“It would be hilarious though if they’re out for revenge because he killed their goblin friend – the one good goblin in the world they were talking about).”

      Wouldn’t it though? Might ruin the mood (at least, that kind of reveal so soon), but it’d still be entertaining to watch unfold!

    • GoblinSlayer-San says:

      A major part of this story is Goblin Slayer developing relationships with other characters and helping him heal both emotionally and socially as a person.

      There is an answer as to what he would do if he did succeed in his mission. But the answer is a spoiler.

  • Highway says:

    I really enjoyed this episode. It was a very effective way to set up an origin story, and to tie the characters together, both their pasts and their present. And the way that they left out the key portion of the story made it seem like it was just Cow Girl’s story, until that last link shows up and we learn that it’s not just that, but it’s also Goblin Slayer’s story, and why she cares for Goblin Slayer, even if her uncle doesn’t care for him. Good presentation from a different viewpoint to tell the story, rather than just laying it out in the normal expositional manner.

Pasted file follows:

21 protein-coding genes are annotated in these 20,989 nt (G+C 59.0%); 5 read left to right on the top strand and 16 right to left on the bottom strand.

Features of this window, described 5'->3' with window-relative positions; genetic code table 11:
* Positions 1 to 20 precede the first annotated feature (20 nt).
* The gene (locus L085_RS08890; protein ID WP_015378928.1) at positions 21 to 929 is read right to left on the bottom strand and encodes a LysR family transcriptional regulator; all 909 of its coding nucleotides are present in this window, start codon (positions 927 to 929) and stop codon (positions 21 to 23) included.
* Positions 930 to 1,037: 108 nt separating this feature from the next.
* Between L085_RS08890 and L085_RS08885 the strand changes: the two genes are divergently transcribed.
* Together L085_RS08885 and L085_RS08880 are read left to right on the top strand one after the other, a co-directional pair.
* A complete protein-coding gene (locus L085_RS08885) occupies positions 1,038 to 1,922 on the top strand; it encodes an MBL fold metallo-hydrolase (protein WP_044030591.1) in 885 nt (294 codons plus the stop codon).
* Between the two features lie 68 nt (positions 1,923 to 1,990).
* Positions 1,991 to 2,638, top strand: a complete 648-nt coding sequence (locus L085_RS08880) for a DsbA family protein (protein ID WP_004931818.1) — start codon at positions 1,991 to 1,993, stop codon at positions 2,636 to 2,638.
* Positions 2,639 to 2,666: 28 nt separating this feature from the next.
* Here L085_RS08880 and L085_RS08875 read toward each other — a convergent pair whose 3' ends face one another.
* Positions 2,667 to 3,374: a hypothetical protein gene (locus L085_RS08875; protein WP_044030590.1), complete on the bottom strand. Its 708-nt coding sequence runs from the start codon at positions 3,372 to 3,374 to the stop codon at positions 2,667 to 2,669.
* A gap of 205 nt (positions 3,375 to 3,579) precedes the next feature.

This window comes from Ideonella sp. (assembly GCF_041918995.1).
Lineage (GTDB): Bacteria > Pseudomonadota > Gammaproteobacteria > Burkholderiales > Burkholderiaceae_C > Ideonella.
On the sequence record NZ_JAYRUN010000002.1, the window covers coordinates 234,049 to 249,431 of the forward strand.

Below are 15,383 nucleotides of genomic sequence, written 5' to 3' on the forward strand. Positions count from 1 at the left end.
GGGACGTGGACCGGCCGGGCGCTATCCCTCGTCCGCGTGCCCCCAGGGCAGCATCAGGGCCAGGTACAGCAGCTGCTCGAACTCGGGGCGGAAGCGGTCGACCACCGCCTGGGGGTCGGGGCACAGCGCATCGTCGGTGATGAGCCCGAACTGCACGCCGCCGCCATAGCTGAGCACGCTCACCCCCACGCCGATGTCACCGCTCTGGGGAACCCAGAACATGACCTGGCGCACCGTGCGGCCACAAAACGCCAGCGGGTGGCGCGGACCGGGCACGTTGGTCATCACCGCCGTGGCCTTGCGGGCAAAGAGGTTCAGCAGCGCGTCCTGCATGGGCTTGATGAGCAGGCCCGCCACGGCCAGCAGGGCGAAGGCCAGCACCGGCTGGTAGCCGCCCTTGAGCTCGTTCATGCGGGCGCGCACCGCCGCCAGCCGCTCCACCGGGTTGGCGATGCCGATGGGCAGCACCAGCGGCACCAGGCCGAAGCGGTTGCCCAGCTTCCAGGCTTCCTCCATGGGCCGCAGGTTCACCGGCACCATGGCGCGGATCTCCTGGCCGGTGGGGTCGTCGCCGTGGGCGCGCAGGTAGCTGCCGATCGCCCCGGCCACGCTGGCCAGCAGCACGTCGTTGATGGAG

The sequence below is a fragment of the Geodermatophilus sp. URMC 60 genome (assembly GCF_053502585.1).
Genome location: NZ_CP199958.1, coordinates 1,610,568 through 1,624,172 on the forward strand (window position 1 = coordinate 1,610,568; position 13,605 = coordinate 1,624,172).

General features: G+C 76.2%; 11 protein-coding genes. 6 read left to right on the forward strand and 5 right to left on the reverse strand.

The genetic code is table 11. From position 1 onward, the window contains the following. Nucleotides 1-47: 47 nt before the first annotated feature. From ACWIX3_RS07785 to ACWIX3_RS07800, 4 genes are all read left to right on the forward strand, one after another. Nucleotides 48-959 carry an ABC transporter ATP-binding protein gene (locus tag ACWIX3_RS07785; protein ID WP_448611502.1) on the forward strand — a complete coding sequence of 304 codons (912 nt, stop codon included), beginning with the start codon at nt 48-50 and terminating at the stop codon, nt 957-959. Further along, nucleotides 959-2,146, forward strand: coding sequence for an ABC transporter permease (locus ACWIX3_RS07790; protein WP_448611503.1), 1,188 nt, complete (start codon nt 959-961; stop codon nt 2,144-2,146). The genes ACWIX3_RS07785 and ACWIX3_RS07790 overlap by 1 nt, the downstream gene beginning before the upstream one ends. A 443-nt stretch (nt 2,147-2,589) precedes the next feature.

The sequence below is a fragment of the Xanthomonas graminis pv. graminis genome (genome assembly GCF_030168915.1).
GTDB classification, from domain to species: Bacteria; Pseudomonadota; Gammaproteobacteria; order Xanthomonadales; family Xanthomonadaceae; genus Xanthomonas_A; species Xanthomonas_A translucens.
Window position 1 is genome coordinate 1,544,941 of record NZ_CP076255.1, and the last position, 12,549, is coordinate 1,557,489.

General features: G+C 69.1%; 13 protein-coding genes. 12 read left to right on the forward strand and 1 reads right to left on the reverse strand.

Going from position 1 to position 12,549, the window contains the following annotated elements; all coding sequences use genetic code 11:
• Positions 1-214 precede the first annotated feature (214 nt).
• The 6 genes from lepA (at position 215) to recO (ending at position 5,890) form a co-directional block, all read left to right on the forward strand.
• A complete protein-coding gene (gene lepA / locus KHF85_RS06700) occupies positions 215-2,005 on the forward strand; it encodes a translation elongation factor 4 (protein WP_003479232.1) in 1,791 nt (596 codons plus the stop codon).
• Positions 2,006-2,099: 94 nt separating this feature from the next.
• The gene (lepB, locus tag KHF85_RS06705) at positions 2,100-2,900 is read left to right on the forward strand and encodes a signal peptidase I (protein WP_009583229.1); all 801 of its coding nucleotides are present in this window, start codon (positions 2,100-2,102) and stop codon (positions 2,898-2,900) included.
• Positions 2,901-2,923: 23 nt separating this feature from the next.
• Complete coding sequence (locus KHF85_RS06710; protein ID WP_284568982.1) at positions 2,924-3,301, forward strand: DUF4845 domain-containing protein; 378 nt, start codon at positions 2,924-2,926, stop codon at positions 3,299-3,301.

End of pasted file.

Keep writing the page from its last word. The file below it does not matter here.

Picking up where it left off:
And I really liked that dynamic between Priest Girl and Goblin Slayer, that she’s not just complaining out of being softhearted towards goblins. She’s pretty much anything but: she chooses to go goblin murdering every day with him, because she deems it an important thing for the people she cares about more. She’s not just tagging along, she believes in the cause. I really liked the portrayal of her conflict at using the “miracle” she’s been granted by god… to trap a lot of goblins in a burning building. She questions whether that’s what she should be doing with it, and examines her motivations and the motivations of god.